If you’re reading this magazine, you consider yourself a Land Rover enthusiast, but most of us would pale in comparison with Mike Bishop.

Growing up in Melbourne, Australia, he fell in love with Land Rovers, especially the earliest ones that we now call Series I’s. Little did he know that he would progress from hunting down barn finds in Australia to heading up Series I restorations for Jaguar Land Rover Classic in England.

If you’re a Series I enthusiast — the earlier the better — then you really want to meet Mike. In addition to being gregarious and unpretentious, his knowledge about the first Land Rovers seems encyclopedic. We met at the 4XFAR Festival, where he accompanied and oversaw the many historic Land Rovers on display. 

As a teenager in the late 1980s, Mike took on a newspaper delivery route. That’s when he realized just how many early Land Rovers came up for sale. He bought his first Series I at age 14, a 1950 model. He might well have been the youngest member of the Land Rover Owners Club of Victoria. “As a kid, I would ride my bicycle to the local Land Rover dealer and pester the part guys for line drawings on the earliest Land Rovers,” Mike recalled. “That’s when I realized I had a very original one.”

In an era of restrictive trade practices, Land Rover found itself threatened by high tariffs on vehicles imported into counties, inside and outside of the British Commonwealth. As with other manufacturers, their answer was to produce Completely Knocked Down vehicles [CKD] which would be assembled locally, and which might often include locally-sourced parts (window glass, tires, and some unique options), thus skirting otherwise crippling tariffs. Australia’s vast size meant that some internal markets received the CKD kits, while others could import Land Rovers directly from Solihull. All in all, some 27,000, 8-inch Series I’s wound up in Australia.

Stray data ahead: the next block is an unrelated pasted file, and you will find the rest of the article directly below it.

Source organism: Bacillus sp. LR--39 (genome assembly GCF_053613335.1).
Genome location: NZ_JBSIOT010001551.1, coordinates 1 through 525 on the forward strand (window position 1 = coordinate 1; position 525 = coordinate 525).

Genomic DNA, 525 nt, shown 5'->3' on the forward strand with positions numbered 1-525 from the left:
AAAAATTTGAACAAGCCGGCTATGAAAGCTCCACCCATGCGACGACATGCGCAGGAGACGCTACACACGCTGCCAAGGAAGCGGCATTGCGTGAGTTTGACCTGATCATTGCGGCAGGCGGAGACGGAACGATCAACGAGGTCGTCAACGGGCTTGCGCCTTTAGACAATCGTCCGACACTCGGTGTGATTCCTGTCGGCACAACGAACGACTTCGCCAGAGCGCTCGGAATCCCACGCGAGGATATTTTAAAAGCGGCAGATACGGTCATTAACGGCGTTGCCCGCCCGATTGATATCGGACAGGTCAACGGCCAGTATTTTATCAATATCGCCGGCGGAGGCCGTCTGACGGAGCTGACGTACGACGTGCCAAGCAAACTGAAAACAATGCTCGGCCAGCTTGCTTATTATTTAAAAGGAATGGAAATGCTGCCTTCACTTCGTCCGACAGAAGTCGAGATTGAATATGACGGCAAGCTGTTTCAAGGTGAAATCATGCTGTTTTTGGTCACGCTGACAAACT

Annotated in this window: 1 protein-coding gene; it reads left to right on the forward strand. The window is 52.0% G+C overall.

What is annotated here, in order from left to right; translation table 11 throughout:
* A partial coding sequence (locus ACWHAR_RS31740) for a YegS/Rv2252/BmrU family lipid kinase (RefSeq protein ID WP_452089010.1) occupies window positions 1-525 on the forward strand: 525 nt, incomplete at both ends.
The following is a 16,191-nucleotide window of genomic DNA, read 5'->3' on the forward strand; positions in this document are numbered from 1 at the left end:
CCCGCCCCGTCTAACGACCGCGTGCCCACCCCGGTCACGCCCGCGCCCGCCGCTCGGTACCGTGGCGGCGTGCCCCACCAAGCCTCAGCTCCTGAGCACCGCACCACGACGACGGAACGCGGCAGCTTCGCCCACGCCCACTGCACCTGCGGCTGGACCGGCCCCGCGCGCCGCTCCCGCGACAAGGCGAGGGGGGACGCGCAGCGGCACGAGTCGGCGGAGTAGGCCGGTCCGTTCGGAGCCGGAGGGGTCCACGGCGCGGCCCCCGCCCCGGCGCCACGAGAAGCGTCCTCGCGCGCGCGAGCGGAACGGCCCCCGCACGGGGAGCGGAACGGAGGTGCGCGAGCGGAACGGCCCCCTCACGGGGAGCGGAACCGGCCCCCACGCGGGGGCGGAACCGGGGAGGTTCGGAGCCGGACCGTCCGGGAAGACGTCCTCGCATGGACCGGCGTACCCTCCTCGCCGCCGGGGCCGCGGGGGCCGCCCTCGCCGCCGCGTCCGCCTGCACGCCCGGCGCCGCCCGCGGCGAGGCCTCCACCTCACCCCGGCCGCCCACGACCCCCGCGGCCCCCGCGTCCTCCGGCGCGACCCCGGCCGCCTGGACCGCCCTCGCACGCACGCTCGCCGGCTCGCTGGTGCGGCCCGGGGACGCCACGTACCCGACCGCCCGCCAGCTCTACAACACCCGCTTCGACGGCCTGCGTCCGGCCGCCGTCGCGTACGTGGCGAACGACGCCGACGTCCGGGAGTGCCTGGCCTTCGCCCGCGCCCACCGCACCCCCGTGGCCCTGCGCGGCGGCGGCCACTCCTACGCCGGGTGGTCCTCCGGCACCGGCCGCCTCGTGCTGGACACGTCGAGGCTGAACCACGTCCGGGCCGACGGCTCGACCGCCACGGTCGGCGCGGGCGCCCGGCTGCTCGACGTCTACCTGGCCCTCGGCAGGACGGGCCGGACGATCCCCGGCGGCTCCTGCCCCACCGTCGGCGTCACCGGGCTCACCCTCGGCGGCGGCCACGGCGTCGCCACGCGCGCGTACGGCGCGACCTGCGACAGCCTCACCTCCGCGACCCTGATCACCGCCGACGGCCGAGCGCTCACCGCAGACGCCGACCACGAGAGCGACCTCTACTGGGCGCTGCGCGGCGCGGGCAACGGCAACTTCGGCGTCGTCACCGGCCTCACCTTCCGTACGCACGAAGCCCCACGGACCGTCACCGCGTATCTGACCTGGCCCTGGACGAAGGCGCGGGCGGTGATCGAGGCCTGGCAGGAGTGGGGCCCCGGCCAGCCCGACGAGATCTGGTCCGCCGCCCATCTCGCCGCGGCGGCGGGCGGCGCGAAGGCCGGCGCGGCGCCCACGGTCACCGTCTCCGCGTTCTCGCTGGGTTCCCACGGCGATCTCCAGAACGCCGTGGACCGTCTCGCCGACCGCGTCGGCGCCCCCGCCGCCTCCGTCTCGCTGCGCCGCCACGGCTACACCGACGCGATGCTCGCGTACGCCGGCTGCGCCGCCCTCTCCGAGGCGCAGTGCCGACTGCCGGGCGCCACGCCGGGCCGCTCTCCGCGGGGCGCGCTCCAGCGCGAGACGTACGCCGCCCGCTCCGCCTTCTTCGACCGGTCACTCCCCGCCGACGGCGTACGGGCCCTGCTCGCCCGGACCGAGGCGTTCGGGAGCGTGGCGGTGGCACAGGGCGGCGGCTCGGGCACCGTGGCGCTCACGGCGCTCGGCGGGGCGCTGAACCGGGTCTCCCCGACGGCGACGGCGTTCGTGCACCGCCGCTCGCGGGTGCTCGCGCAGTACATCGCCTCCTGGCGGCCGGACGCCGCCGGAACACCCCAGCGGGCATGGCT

Mike dug deep to research the myriad of Series I’s that came into his country, accumulating a large collection of early sales brochures, factory service bulletins, owners’ manuals, advertisements and photos. At age 16, he wrote articles on the Series I’s for the Victoria Club. By age 20, he had not only completed the rebuild on his first Series I and acquired a 1950 mobile welder model, but he even purchased one from the first year of production, a 1948 model. 

He also joined the UK’s Land Rover Register, the international club for enthusiasts of the 1948-53 models. Not long afterwards his expertise and knowledge enabled him to contribute articles to their magazine, Full Grille. His attention to detail led him to realize that much of the history of these Land Rovers resided in fading memories rather than clear documentation. In the ’90s, Mike worked with university faculty who had created one of the earlier websites devoted to Land Rover history; his 1994 monograph on the changes between the pre-production prototypes and the first 80” proved quite popular. 

His degrees and work experience in marketing and event planning would lead him to work with the Land Rover Experience; or as he called it, “event planning with Land Rovers!” As Land Rover’s 50th anniversary approached in 1998, Mike found himself sent to the UK where he helped prepare Land Rover #16 off the 1948 production line for the massive celebration. At that moment, his stars aligned for his future. Mike’s wife, Michelle, a genomics specialist, had been offered a permanent position in the UK, and the owner of #16 offered it for sale to him. “I see the vehicle as yours,” he told Mike, “as you built it up. Make me an offer!”